We need more small farms and more farmers. Our food choices can make small scale food production a reality. So do go to your farmers markets and producer street stalls, introduce yourself, ask how the food is produced, and where it comes from, buy what you can. Support farmers who are creating clean, fair and local food on a small scale. Form a critical relationships with your local farmers because as co-producers this is how you can bring small farms back into our towns and cities and maybe take some steps toward making the world a better, more delicious and healthy place.
This is our small market stall in the courtyard of Provisions Deli & Grocery in Braidwood, NSW. Every Saturday morning we sell our vegetables and preserves and enjoy a chat with our friends and customers. We love exchanging recipes and introducing new and interesting vegetables each season.
Having a chat in the shade with vegetable and produce lovers, and dear friends Tim and Suzie.
Conventional wisdom says that small family farms are backward and unproductive. This is just not so. There is undeniable evidence that small farms are much more productive than large farms, if the total output is considered rather than the yield from a single crop.
Diversified farming systems, in which the small-scale farmer produces grains, fruits, vegetables, fodder, and animal products in the same field or garden, out-produce the yield per unit of single crops such as corn grown alone on large-scale farms. A large farm may produce more corn per hectare than a small mixed farm, however polyculture productivity in terms of harvestable products per unit area is higher than under a single crop with the same level of management. In the United States the smallest two-hectare farms produced $15,104 per hectare and netted about $2,902 per hectare. The largest farms, averaging 15,000 hectares, yielded $249 per hectare and netted about $52 per hectare. (Source:http://monthlyreview.org/2009/07/01/agroecology-small-farms-and-food-sovereignty/)
Polyculture has long been recognised as highly productive. Simple season extension practices and intensive polyculture were used by the market gardeners of Paris in the mid 19th century. Occupying 6% of the land within the city limits of Paris the maraîchers (market gardeners) produced enough food for the inhabitants of Paris (1.5million) as well as exporting to England. They averaged between four to eight harvest per year from the same piece of ground. The modern proponent of intensive market garden polyculture is Elliot Coleman.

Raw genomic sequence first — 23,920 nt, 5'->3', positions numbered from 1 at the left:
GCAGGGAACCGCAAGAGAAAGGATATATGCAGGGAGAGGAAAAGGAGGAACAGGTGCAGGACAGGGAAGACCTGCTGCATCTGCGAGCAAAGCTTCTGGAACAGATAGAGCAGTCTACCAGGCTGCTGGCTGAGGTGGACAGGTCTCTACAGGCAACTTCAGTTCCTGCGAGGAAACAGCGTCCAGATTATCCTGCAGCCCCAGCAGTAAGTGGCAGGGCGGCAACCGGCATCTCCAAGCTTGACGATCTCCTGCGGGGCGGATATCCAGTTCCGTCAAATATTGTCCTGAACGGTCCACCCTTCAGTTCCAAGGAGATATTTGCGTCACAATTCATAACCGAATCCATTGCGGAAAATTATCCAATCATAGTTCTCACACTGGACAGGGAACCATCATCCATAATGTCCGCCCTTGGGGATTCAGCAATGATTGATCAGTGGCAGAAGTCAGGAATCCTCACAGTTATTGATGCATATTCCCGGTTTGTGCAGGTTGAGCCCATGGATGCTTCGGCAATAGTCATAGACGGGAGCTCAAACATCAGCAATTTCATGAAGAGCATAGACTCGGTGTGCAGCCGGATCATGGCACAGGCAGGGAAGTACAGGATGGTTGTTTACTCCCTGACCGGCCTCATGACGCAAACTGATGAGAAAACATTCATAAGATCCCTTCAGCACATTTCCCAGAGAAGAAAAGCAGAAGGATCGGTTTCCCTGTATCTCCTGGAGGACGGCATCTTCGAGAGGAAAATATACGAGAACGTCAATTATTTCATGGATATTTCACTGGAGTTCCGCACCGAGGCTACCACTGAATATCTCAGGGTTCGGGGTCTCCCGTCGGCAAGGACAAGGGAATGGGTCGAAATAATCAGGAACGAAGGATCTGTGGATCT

Our small village farm in Braidwood is much much less than 1.5 acres (0.6 of a hectare). Yet from that small market garden we produce 2.0 tonne of produce annually. This does not include the meat and eggs we also grow. Small is definitely bountiful.
By managing fewer resources more intensively, small farmers are able to make more profit per unit of output, and thus, make more total profits—even if production of each commodity is less. In overall output, the diversified farm produces much more food.
Not only do small-to-medium-sized farms exhibit higher yields than conventional larger-scale farms, they do this with much lower negative impacts on the environment. Research shows that small farmers take better care of natural resources, including reducing soil erosion and conserving biodiversity. So in terms of converting inputs into outputs, society would be better off with small-scale farmers.
According to United Nations Food & Agricultural Organisation (FOA), small farm food production can feed the world. Every person that supports their local farmers market, their regional food producers and grows some food in their garden is changing the future of our world, one meal at a time.
The art of cooking and eating seasonally was showcased with an "Aperitivo" on Tuesday in the early evening at Wynlen House slow food farm, Braidwood. We invited local chefs and restaurateurs for drinks (Aperol spritzers of course), a garden tour and canapes made from our garden produce.
The idea was to help local chefs connect with local, seasonal food and understand what is growing now and what will be ready In the next few weeks as the Autumn season deepens into Winter. We also needed to understand how chefs work out menus and decide what vegetables to use so we can adjust planting and plant selection. Gathering such mutual understanding makes working together a real possibility.
We served garlic bread with three different garlic varieties - and yes, people could taste the difference between the varieties. We also served spanakopita with our greens of nettle, sorrel and silverbeet. We added kohlrabi slaw, parsnip puff, and skewered pumpkins (3 varieties) which went down well too.
Representatives from Slow Food Canberra (4C's), Caroline and Cindy came along to help which we really appreciated. They are real drivers of the slow food movement in our region and work endlessly towards creating an understanding among consumers (co-producers) and growers of clean, local and fair food.
Feedback has been terrific and we have already had produce orders from the chefs who attended. Couldn't have asked for a better result. The best part was spending time getting to know the people who serve us such great food all year around and sharing with them the joys of growing the best vegetables we can for them to serve to the local community.